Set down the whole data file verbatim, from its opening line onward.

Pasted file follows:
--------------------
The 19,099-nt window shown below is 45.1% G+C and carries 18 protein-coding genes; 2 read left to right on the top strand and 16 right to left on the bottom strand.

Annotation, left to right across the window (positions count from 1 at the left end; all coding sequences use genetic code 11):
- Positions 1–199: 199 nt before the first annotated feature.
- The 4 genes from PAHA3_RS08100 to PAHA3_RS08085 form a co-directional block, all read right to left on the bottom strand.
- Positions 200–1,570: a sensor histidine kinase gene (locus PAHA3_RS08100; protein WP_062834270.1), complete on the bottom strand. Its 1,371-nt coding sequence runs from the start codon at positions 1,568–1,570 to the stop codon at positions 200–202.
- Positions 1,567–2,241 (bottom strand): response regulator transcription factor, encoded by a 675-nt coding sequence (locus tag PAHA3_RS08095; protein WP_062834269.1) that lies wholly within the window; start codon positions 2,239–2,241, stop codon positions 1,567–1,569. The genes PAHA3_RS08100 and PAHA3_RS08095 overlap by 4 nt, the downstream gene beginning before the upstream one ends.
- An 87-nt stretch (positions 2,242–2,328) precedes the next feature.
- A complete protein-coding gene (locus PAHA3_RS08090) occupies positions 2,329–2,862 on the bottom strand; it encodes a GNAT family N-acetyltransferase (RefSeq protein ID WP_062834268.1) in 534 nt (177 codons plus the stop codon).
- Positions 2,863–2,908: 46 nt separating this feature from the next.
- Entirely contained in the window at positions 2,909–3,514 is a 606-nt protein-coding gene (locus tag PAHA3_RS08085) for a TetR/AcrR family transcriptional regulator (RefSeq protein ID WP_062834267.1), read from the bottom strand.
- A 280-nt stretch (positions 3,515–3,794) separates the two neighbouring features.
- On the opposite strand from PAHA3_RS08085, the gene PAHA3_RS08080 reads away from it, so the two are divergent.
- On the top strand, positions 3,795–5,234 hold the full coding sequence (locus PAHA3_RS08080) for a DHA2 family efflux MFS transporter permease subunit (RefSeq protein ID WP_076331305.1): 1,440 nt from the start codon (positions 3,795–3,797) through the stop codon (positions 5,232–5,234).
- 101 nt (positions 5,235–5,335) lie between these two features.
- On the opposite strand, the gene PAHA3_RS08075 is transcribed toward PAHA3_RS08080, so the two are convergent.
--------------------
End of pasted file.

The 19,099-nt window shown below is 45.1% G+C and carries 18 protein-coding genes; 2 read left to right on the top strand and 16 right to left on the bottom strand.

Annotation, left to right across the window (positions count from 1 at the left end; all coding sequences use genetic code 11):
- Positions 1–199: 199 nt before the first annotated feature.
- The 4 genes from PAHA3_RS08100 to PAHA3_RS08085 form a co-directional block, all read right to left on the bottom strand.
- Positions 200–1,570: a sensor histidine kinase gene (locus PAHA3_RS08100; protein WP_062834270.1), complete on the bottom strand. Its 1,371-nt coding sequence runs from the start codon at positions 1,568–1,570 to the stop codon at positions 200–202.
- Positions 1,567–2,241 (bottom strand): response regulator transcription factor, encoded by a 675-nt coding sequence (locus tag PAHA3_RS08095; protein WP_062834269.1) that lies wholly within the window; start codon positions 2,239–2,241, stop codon positions 1,567–1,569. The genes PAHA3_RS08100 and PAHA3_RS08095 overlap by 4 nt, the downstream gene beginning before the upstream one ends.
- An 87-nt stretch (positions 2,242–2,328) precedes the next feature.
- A complete protein-coding gene (locus PAHA3_RS08090) occupies positions 2,329–2,862 on the bottom strand; it encodes a GNAT family N-acetyltransferase (RefSeq protein ID WP_062834268.1) in 534 nt (177 codons plus the stop codon).
- Positions 2,863–2,908: 46 nt separating this feature from the next.
- Entirely contained in the window at positions 2,909–3,514 is a 606-nt protein-coding gene (locus tag PAHA3_RS08085) for a TetR/AcrR family transcriptional regulator (RefSeq protein ID WP_062834267.1), read from the bottom strand.
- A 280-nt stretch (positions 3,515–3,794) separates the two neighbouring features.
- On the opposite strand from PAHA3_RS08085, the gene PAHA3_RS08080 reads away from it, so the two are divergent.
- On the top strand, positions 3,795–5,234 hold the full coding sequence (locus PAHA3_RS08080) for a DHA2 family efflux MFS transporter permease subunit (RefSeq protein ID WP_076331305.1): 1,440 nt from the start codon (positions 3,795–3,797) through the stop codon (positions 5,232–5,234).
- 101 nt (positions 5,235–5,335) lie between these two features.
- On the opposite strand, the gene PAHA3_RS08075 is transcribed toward PAHA3_RS08080, so the two are convergent.